HERE’S THE SCOOP:
A terrible car crash left a German man unable to create long-term memories, meaning he forgets everything each night when he goes to sleep. His incredible story is the subject of a documentary that came out earlier this year.
“February 14th was the day that I didn’t die,” Daniel Schmidt tells filmmaker Nadine Nieman in the documentary Living Without Memory. Nieman describes the doc as “a moving portrait of a thirty-something who had to rebuild a life without memory.”
Schmidt’s car wreck left him with severe injuries. He underwent intensive physio and speech therapy, but he couldn’t regain his memory. His level three traumatic brain injuries rendered Schmidt unable to transfer short-term memories into long-term. This means that whenever he goes to sleep at night, he forgets everything that happened that day.
“I was going to see my sister, I was on the motorway,” Daniel recalled. “There was a traffic jam and I was the last one to join it. I was sitting there and then a car came up behind me, it was a big seven-seater with a young family inside, and the driver didn’t see the traffic jam at all. He smashed into me at over 80mph. The entire motorway was closed. There were a lot of injuries, but they weren’t too serious. I was airlifted to the hospital. I suffered a severe traumatic brain injury – they call it a level three TBI.”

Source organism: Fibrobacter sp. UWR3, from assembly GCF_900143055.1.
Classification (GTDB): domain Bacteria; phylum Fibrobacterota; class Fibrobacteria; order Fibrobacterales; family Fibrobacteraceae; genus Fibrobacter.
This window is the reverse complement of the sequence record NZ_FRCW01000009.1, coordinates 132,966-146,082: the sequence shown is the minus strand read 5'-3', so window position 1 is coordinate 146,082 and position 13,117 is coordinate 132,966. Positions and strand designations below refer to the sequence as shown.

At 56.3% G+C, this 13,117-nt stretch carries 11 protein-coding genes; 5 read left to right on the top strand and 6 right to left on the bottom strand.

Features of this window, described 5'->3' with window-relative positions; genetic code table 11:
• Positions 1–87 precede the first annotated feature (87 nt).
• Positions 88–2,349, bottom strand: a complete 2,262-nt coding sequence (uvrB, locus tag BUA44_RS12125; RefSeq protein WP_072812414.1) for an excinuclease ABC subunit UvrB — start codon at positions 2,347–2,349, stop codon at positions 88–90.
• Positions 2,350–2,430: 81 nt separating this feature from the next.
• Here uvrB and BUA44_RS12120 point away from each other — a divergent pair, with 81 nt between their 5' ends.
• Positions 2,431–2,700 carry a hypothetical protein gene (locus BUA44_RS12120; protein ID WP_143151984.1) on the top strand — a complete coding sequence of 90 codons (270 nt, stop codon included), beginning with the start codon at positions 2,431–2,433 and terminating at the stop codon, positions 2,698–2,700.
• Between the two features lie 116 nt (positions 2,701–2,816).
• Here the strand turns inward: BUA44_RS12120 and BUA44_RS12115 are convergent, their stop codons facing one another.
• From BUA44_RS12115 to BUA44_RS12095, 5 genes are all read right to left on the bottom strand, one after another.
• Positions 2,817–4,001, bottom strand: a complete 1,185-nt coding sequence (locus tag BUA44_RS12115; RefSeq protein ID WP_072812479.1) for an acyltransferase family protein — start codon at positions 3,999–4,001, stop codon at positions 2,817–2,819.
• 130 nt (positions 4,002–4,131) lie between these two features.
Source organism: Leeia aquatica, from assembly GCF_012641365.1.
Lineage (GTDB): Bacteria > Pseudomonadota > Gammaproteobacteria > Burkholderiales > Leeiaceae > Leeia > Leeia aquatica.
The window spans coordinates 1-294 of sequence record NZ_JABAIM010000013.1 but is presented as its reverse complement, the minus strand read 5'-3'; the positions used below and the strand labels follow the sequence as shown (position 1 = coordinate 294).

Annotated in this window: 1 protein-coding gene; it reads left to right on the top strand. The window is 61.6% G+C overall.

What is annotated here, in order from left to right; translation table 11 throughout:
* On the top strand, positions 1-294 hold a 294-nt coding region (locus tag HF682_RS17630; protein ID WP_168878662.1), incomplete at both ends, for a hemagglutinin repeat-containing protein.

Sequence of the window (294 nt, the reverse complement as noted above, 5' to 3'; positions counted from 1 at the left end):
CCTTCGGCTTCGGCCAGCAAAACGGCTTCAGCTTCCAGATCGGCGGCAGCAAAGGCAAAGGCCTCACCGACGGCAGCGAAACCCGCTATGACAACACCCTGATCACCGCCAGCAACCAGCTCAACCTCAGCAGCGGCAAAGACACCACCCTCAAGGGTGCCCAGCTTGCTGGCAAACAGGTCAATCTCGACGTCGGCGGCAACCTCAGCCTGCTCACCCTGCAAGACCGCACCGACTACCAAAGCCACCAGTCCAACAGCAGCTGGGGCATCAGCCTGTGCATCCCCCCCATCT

Schmidt couldn’t remember his friends and didn’t feel connected to his old relationships, including his then-girlfriend.
“I’d need to get in touch by the third day at the latest,” Daniel said. “I’d need to hear her voice or we’d need to talk, and above all, see each other, otherwise it would be like meeting her for the first time.”
Daniel keeps lists of the important things he does every day to make sure that he knows about them the next day. But for him to form some long-term memories, he needs to experience them daily for a longer period.
“If we shot two days in a row, Daniel could remember us. But if we shot two weeks later, he would never have recognized us,” Nieman said in a Reddit AMA. “But we took precautions. I always talked to him one day before shooting. He can remember voices and create familiarity. And he had a photo of us hanging in his kitchen.”
Daniel and his former girlfriend had a child together a few years back, and one of the things he regrets the most is not being able to remember the day his son was born. It’s one of the things he has learned to live with, but he admits that some days are harder than others and that he deals with depression from time to time.
Even though Daniel hopes of one day regaining his capacity to store short-term memories over the long-term, the prognosis isn’t very encouraging. He is now committed to helping others with similar conditions get over their disability.